Federal Funding for Truly 21st Century Technology

Posted July 17, 2014, By the Annie E. Casey Foundation

Blog federalfundingfor21stctech 2014

Recent devel­op­ments in fed­er­al fund­ing for mod­ern tech­nolo­gies could lead to extra­or­di­nary oppor­tu­ni­ties in child wel­fare.

Last month, the Admin­is­tra­tion for Chil­dren and Fam­i­lies (ACF) at the U.S. Depart­ment of Health and Human Ser­vices award­ed the state of Indi­ana one of the first-ever waivers as part of an inno­v­a­tive pro­gram instruc­tion that paved the way for states to adopt mod­ern, cloud-based and com­mer­cial off-the-shelf (COTS) soft­ware to sup­port child wel­fare agencies.

This piv­otal devel­op­ment enables Indi­ana to request fed­er­al fund­ing for key costs of Case­book (devel­oped by our grantee, Case Com­mons), which is a core com­po­nent of the state’s child wel­fare tech­nol­o­gy plat­form, the Man­age­ment Gate­way for Indi­ana’s Kids (MaGIK).

The waiv­er comes about a year after ACF released an impor­tant pro­gram instruc­tion (ACF-OA-PI-13 – 01) in June 2013. The pro­gram sub­stan­tial­ly expand­ed the oppor­tu­ni­ty for states to receive fed­er­al fund­ing when adopt­ing COTS soft­ware by detail­ing a process for states to receive a waiv­er of reg­u­la­tions con­cern­ing pro­pri­etary software.

We are delight­ed that Indi­ana received one of the first-ever fed­er­al waivers under this pro­gram instruc­tion, ben­e­fit­ing MaGIK, Indiana’s state-of-the-art child wel­fare solu­tion that includes Case­book as a core com­po­nent,” said Charles Simon, gen­er­al coun­sel and direc­tor of pol­i­cy at Case Com­mons. This deci­sion is an excit­ing step by ACF and a pow­er­ful exam­ple to oth­er states of what’s pos­si­ble when it comes to fed­er­al fund­ing for mod­ern technologies.”

Indi­ana is now eli­gi­ble to request fed­er­al fund­ing for key costs of Case­book through the sub­mis­sion of an advance plan­ning document.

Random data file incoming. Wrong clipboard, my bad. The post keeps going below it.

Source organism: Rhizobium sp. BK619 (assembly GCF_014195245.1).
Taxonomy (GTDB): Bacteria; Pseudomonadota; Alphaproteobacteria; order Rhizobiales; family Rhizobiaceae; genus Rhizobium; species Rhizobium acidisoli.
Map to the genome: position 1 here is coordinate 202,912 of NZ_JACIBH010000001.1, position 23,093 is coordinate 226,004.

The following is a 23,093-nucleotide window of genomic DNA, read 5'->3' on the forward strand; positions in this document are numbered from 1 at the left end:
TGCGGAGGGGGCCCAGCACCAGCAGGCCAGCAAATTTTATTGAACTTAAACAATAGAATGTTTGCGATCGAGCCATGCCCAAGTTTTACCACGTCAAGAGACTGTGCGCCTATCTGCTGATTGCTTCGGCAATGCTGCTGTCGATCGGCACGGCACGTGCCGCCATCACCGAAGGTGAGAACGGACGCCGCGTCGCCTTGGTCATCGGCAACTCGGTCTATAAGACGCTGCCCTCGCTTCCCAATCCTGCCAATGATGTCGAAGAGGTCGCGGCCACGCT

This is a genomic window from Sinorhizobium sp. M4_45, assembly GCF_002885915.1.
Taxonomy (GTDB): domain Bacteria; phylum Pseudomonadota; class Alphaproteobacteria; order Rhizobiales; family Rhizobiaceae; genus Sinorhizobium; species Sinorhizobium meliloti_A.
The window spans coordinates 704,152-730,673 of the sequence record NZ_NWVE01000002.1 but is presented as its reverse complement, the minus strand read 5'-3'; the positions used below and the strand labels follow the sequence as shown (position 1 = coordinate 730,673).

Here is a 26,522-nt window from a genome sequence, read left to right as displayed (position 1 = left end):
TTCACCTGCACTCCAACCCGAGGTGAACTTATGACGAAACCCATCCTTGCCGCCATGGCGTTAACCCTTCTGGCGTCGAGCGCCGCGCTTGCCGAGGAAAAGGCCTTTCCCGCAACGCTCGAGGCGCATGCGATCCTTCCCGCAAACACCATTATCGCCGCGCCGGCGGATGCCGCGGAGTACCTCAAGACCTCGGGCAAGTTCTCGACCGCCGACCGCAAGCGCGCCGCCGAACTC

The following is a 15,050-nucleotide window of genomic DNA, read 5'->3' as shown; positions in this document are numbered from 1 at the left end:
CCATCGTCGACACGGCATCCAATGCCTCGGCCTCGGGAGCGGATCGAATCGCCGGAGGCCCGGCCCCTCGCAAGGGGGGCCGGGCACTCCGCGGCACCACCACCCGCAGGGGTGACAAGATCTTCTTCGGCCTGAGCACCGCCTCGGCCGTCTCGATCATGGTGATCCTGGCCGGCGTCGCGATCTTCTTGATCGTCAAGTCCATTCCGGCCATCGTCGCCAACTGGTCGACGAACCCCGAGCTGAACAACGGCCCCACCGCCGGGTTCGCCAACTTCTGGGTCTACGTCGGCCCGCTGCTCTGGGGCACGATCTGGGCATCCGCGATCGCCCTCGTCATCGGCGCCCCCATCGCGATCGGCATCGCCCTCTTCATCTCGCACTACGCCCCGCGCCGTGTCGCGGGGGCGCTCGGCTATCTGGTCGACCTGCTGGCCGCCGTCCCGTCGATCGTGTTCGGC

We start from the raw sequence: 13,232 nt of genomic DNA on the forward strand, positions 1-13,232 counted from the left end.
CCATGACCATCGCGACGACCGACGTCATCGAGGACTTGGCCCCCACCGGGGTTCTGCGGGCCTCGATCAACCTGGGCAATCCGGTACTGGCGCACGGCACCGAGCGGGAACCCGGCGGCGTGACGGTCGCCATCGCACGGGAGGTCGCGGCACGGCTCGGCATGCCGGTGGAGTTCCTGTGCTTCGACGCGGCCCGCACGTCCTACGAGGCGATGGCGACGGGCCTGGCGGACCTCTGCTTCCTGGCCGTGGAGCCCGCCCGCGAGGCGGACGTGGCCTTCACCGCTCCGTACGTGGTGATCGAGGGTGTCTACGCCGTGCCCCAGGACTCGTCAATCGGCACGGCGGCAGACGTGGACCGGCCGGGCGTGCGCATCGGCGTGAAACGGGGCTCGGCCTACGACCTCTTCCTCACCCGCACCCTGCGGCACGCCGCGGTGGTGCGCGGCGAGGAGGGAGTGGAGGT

Case Com­mons had a unique under­stand­ing of the child wel­fare area. They’ve tru­ly been a part­ner,” said Paul Baltzell, Indiana’s chief infor­ma­tion offi­cer. They were able to adapt to our needs to achieve a suc­cess­ful deliv­ery of the sys­tem. Long-term, future capa­bil­i­ties in the sys­tem will allow us to have a high­er lev­el of success.”

Of course, every appli­ca­tion for fed­er­al fund­ing is unique. How­ev­er, as oth­er states seek to lever­age fed­er­al sup­port to adopt cloud-based and COTS tech­nol­o­gy, this waiv­er oppor­tu­ni­ty has the poten­tial to allow states to mea­sur­ably improve the qual­i­ty of ser­vice and out­comes for chil­dren and fam­i­lies — like­ly at a much low­er cost.

At Case Com­mons, we believe that tech­nol­o­gy will nec­es­sar­i­ly be at the cen­ter of any mean­ing­ful effort to improve the effec­tive­ness and effi­cien­cy of child wel­fare agen­cies,” said Kath­leen Feely, vice pres­i­dent for inno­va­tion at the Annie E. Casey Foun­da­tion and chief exec­u­tive offi­cer at Case Com­mons. Tru­ly 21st cen­tu­ry tech­nol­o­gy, includ­ing advanced ana­lyt­ics, can enhance both day-to-day deci­sion mak­ing and long-term pol­i­cy. States have the pow­er to rev­o­lu­tion­ize how they pur­sue the best pos­si­ble out­comes for vul­ner­a­ble chil­dren and families.”

ACF’s will­ing­ness to grant waivers can play a key role in assist­ing states in access­ing 21st cen­tu­ry tech­nol­o­gy to ensure their child wel­fare agen­cies are well-equipped to pro­tect those most in need and help them thrive.

We invite child wel­fare agen­cies across the coun­try to take a look at this ground­break­ing deci­sion and con­sid­er how to use tech­nol­o­gy to best serve your state’s chil­dren and fam­i­lies. For more infor­ma­tion, please vis­it Case Com­mons at casec​om​mons​.org.

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